Conservative Party members have expressed concern over a blunder on invitations to a key meeting, saying it could lead to members being 25 miles away at the time of a crucial vote.
The inclusion of an incorrect postcode on the invitation to attend a meeting to consider readopting Julia Mulligan as the Tory candidate to be the North Yorkshire Police, Fire and Crime Commissioner, has been raised by members just days before the meeting.
While long-serving activists said any North Yorkshire or York resident who has been a member of the party for more than three months was entitled to vote at the meeting, they said the invitation error and a failure to contact all members meant far fewer would attend.
It is understood even a Tory council leader was initially omitted from the invitations.
The meeting, which is being staged at the 1920s theatre and ballroom Riley Smith Hall, in Tadcaster, will decide whether to reselect Mrs Mulligan to run for a third term as commissioner, which she has been since 2012.
However, instead of stating the historic hall’s postcode of LS24 9AB, the invitations directed people to LS28 9AB, which is a residential road between Bradford and Leeds, in Pudsey.
One party member from the Scarborough and Whitby constituency, who declined to be named, said: “There is a lot of interest among members in this meeting so it was disappointing that people, many of them elderly, were being expected to travel significant distances across England’s largest county to the far from central point of Tadcaster for a meeting at 7.30pm on a Thursday.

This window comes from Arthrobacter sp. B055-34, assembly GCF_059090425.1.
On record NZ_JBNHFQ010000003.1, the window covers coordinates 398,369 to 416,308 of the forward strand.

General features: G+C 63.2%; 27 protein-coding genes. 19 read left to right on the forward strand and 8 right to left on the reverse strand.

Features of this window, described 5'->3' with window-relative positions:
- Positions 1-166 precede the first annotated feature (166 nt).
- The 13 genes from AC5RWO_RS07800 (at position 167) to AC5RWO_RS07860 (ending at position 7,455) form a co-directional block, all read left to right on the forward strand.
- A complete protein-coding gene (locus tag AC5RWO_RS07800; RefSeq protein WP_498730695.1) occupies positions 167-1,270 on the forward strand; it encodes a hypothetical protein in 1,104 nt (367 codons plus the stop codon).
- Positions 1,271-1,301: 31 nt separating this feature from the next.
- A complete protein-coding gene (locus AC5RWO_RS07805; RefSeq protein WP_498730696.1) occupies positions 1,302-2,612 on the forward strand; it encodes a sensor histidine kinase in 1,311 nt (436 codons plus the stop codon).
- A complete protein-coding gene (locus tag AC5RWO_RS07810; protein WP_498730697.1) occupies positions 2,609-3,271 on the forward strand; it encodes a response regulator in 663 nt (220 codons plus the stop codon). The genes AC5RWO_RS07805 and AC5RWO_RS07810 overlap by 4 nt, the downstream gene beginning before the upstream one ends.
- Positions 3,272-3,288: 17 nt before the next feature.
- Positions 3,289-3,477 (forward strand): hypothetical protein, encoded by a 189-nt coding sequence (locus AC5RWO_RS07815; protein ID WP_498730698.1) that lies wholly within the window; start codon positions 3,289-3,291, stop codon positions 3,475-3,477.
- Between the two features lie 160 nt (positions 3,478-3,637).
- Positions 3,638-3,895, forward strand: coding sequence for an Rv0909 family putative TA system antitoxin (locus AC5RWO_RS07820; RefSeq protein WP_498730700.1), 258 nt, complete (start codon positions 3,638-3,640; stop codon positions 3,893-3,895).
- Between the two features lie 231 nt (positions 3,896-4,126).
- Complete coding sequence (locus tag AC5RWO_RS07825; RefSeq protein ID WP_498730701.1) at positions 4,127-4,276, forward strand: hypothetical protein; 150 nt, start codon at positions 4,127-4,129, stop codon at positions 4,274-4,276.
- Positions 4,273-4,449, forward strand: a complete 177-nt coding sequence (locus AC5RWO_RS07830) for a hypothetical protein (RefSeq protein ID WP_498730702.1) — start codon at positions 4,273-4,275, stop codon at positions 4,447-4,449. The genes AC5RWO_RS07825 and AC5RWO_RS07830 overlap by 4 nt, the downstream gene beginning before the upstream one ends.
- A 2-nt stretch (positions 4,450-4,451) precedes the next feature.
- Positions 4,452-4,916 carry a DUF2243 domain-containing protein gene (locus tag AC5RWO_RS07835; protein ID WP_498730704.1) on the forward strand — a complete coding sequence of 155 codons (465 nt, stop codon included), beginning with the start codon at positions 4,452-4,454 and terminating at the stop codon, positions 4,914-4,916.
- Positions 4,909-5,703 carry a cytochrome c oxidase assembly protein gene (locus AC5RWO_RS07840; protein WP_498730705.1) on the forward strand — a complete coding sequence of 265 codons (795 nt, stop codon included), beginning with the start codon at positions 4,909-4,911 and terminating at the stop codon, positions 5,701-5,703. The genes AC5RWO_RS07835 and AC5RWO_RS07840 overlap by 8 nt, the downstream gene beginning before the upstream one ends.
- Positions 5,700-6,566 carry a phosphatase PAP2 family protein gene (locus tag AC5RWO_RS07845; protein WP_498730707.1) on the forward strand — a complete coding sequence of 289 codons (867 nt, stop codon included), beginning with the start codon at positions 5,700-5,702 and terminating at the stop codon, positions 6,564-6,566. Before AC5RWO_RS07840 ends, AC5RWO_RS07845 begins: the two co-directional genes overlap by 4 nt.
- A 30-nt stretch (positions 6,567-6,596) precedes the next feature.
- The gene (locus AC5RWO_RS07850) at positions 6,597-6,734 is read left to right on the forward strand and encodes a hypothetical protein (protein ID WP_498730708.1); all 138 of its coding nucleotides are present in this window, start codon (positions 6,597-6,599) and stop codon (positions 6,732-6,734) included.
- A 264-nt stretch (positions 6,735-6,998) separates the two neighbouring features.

“It didn’t give the impression those organising the meeting wanted a large turnout and neither did the failure to give the correct postcode.”
A Thirsk and Malton constituency resident added she was concerned members reliant on satnav systems could find themselves “merrily driving round Pudsey at the time that the crucial vote is being taken”.
She added: “This whole thing has been an absolute farce. A number of local members of the Conservative Party have never even received invitations.”
While some party members have been alerted to the postcode error, the Conservative Party has not responded to a request for a comment.
At the 2016 election, 135,642 voters or 22.47 per cent of the electorate turned out and Mrs Mulligan took 40.1 per cent of first preference votes – falling short of the requisite 50 per cent.
She secured re-election on second preference votes, ultimately receiving 65,018 votes.